# What is subnetting?

What are the subnet mask, first available host address of subnet one (NOT subnet zero), and the maximum number of hosts per subnet for the network below? (You need to allow for maximum number of hosts. Also, you can use subnet zero and all-ones subnet. RFC 1878)

Network ID: 129.209.0 .0

Subnets Required: 117

``````         255.255.254.0
``````

1st Available Host Address of Subnet 1:

``````        129.209.2..1
``````

Max # of hosts/subnet: 510

How did it get this answer? I read it in the book but can't understand it. I am looking for a step by step and detailed answer.

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2^7 = 128 subnets, assuming ip subnet-zero is enabled.

Since 2^6 is only 64, and we require 117, 6 bits is not enough for 117 subnets and we will borrow 7 bits.

Therefore 7 bits are in use for subnetting (2^7), and we can now display it in binary form:

11111111.11111111.11111110.00000000

That is our subnet mask, 255.255.254.0. Take a look at the third octet, which is where we started borrowing bits. Since our starting address is class B address, we start subnetting in octet 3.

Now we take our network ID, 129.208.0.0 and apply subnet number 1 to it. Remember, our subnetting takes place in the first 7 bits of octet 3:

11111111.11111111.00000010.00000000

This is the binary form of subnet 1, 255.255.2.0. When applied to our network ID:

129.208.2.0

This is our subnetted network ID. For the first host, we simply increment our host bits (the last 9 binary bits):

129.208.2.1

or, in binary:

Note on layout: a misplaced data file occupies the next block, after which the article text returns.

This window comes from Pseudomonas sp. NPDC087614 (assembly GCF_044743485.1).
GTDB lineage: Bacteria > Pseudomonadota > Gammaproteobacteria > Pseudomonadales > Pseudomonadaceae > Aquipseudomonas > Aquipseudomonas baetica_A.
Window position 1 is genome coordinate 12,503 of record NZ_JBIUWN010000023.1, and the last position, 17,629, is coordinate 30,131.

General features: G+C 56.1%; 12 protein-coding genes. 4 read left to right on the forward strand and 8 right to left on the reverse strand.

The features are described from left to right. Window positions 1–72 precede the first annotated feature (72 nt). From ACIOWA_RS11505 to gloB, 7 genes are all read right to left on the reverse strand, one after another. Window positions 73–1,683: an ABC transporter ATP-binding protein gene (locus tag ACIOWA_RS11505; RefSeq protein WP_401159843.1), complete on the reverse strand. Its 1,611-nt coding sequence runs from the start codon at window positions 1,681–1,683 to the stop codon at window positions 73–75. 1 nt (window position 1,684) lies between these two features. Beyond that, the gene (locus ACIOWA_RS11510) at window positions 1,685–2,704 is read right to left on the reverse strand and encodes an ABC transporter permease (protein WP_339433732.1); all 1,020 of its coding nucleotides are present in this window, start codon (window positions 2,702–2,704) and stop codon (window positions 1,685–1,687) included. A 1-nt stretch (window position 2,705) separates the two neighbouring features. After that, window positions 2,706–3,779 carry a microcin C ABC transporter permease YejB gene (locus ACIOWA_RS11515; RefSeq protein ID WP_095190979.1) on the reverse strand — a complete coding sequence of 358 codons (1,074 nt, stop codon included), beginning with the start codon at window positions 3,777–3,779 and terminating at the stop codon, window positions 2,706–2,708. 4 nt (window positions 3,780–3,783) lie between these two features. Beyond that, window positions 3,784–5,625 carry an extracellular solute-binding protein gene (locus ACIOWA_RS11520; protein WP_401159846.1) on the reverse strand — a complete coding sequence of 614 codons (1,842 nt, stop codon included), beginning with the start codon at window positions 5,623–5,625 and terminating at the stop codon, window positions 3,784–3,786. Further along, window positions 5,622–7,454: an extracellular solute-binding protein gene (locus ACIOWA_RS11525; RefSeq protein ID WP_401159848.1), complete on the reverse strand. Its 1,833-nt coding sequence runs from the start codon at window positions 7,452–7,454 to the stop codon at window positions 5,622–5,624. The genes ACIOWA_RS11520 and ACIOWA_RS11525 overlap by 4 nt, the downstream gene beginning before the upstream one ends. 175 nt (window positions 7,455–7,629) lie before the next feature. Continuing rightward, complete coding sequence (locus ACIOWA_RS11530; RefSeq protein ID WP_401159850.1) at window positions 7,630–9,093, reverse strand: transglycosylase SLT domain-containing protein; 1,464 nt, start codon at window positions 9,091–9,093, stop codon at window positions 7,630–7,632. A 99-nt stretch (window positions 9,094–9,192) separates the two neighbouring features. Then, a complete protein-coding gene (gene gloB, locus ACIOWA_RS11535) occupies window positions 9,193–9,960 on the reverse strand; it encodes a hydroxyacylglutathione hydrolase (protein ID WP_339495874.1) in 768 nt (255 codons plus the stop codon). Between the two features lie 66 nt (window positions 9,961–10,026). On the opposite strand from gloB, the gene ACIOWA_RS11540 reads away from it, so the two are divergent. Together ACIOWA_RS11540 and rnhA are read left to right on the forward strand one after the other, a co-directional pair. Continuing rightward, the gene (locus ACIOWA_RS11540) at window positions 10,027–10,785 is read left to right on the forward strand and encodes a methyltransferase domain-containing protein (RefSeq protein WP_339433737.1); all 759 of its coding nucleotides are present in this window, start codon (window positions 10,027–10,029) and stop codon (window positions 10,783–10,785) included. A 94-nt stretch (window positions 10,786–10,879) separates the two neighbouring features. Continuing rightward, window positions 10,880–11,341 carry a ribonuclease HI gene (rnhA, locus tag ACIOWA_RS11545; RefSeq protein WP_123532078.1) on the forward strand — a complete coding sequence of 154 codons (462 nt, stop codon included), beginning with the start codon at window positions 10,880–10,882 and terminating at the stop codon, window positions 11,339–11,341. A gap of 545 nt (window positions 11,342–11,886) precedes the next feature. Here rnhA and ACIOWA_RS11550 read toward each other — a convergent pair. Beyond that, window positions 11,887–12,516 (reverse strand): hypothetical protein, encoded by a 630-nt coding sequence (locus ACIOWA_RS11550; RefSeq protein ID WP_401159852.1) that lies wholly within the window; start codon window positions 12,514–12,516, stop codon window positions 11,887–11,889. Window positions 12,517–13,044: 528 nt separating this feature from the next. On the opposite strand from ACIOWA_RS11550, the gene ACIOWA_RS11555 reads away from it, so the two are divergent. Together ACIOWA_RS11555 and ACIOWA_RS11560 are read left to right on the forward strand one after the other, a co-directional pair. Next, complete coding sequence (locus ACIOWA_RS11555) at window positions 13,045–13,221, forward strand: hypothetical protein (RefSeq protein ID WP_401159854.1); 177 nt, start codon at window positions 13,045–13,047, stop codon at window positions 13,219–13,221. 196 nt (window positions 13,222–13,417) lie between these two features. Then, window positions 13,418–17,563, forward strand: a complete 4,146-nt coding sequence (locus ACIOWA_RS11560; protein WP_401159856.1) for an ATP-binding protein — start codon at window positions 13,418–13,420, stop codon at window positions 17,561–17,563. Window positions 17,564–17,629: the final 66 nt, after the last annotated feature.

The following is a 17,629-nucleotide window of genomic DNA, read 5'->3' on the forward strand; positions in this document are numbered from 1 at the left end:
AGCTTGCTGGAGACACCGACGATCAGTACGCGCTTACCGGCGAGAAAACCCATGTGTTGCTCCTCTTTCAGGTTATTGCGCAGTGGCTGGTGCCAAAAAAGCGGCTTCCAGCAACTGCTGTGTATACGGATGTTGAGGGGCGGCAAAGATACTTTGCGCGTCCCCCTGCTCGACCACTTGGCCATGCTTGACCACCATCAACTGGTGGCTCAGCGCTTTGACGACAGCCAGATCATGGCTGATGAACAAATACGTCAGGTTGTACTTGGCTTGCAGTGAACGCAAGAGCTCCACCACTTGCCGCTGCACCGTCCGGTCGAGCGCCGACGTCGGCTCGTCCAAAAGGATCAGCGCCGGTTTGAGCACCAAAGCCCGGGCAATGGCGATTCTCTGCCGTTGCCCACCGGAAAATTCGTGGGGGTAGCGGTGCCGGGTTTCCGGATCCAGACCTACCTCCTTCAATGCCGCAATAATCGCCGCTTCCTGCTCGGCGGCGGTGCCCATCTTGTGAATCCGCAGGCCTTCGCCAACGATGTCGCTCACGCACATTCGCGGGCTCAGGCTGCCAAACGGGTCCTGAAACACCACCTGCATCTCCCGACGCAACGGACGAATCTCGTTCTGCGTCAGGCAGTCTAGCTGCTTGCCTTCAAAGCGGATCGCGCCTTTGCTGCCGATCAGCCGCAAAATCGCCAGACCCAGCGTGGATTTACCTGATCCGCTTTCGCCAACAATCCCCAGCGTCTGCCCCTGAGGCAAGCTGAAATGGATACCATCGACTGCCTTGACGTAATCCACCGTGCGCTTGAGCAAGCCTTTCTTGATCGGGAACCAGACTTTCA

10000001.11010000.00000010.00000001

• We have 9 bits for hosts available, 2^9 = 512 hosts, subtract 2 for network ID and broadcast number. This leaves 510 hosts per subnet.
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Arin, this is the explanation. John T. knows what he is talking about. – Everett Nov 20 '10 at 21:46
thank you very much , this is useful – arin Nov 20 '10 at 21:51

You can calculate all this using some simple binary conversion, but I find the easiest is to just use a cheat sheet like the one on packetlife.net (search for IPv4 Subnetting)

So let me walk you through it:

The 129.209.0.0 network would have a subnet mask of 255.255.0.0. This would allow for 65536 addresses within that network.

You want to divide that up in 117 networks so 65536/117 gives you about 560 addresses per subnet.

The closest you can get to that is 512 addresses, the mask that gives you this is 255.255.254.0

Of these 512 addresses per subnet, only 510 are usable for addressing hosts. The first one is the network address and the last one is the broadcast address.

Now finally, you take the base network 129.209.0.0 and apply that 255.255.254.0 netmask. The first subnet (subnet 0) you get will end at 129.209.1.255, and so the next network will be 129.209.2.0 . The first host of this network will be 129.209.2.1

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Be cautious, you can't use any calculators (let alone subnet calculators) in most networking exams. – John T Nov 20 '10 at 21:52